Montana school district chooses propane buses

September 19, 2019 By    

When Columbia Falls School District Six began school last month in Columbia Falls, Montana, it joined over 900 other school districts across the nation transporting students in clean-operating, economical propane school buses.

Propane autogas school buses

Columbia Falls School District Six purchased three Blue Bird Vision Propane buses after researching various alternative fuels. Photo courtesy of Roush CleanTech

The district purchased three Blue Bird Vision Propane buses after researching various alternative fuels, including electric and compressed natural gas.

“Our school board concluded that propane was the best price and fit for our needs,” says Steve Bradshaw, superintendent of Columbia Falls School District Six. “We are a cost-conscious community, and saving taxpayer dollars while reducing emissions is a priority for our school district.”

Nearby Browning Public Schools has operated propane school buses with success for five years.

On average, propane autogas costs about 50 percent less than diesel fuel. The Columbia Falls school district pays $1.08 for propane compared with $2.89 for diesel, a savings of over 60 percent. The district also will reduce its maintenance expenses because propane buses do not require costly and complex after-treatment systems required for diesel buses. In addition, the propane buses will help clear the air around its students and the community.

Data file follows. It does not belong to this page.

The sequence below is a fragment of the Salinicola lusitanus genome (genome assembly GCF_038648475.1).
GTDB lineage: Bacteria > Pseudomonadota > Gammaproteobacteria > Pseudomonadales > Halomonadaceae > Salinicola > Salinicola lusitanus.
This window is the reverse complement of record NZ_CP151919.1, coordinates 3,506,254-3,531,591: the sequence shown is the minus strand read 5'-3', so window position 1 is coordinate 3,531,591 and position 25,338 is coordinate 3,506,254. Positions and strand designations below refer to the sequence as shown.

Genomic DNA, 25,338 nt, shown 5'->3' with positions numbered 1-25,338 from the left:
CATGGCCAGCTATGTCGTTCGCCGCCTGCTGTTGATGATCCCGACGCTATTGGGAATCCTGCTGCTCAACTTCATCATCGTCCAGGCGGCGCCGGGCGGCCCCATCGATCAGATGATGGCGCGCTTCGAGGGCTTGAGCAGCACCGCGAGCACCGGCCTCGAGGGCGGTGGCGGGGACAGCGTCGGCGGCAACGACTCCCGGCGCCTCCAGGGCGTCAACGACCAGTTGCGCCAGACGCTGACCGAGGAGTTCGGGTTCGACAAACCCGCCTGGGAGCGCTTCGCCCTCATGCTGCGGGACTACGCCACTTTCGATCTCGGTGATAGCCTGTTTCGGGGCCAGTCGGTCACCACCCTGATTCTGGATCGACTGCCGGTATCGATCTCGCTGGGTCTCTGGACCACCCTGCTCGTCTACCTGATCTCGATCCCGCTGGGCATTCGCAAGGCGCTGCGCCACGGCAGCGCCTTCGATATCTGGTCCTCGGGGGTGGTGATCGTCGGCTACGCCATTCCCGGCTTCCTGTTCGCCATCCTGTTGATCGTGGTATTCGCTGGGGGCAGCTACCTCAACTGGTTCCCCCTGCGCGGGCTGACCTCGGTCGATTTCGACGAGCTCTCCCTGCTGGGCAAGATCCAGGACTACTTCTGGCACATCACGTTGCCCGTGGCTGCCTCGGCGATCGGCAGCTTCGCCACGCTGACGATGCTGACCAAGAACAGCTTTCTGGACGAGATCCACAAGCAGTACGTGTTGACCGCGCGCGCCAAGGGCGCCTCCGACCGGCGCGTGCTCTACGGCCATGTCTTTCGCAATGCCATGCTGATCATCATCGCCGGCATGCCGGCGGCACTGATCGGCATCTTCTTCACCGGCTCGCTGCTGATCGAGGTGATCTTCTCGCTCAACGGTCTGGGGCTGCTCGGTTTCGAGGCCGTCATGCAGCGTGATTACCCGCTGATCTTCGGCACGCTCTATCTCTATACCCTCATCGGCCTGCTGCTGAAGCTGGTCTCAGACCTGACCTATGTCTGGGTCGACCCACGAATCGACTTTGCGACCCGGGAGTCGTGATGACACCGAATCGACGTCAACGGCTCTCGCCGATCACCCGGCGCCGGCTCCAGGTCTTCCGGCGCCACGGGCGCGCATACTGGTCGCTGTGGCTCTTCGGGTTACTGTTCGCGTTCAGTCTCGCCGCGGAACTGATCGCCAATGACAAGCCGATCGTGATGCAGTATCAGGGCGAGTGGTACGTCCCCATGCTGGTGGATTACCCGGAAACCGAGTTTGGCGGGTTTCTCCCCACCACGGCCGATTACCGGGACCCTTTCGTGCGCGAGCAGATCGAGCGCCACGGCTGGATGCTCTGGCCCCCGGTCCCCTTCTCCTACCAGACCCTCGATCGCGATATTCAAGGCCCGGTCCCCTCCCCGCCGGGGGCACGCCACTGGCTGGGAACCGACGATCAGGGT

“Columbia Falls School District Six will experience noticeable cost and emissions savings with its new propane-powered buses,” says Ryan Zic, vice president of school bus sales for Roush CleanTech, the propane fuel system manufacturer. “The district’s drivers will also enjoy how quiet they are, allowing them to focus on the students and the road ahead.”

The district needed a plan to fuel the buses, but did not have space on its property to install infrastructure. The district signed a fueling contract with CityServiceValcon, which built a propane fuel station near the school at no charge to the school district. The propane provider also trained the district’s bus drivers on fueling.

“Montana winters can be brutal. With propane buses, there is no need to delay or close school in extreme temperatures because they start up and operate reliably in cold weather – up to negative 40 degrees,” Zic says.

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About the Author:

Brian Richesson is the editor in chief of LP Gas Magazine. Contact him at or 216-706-3748.

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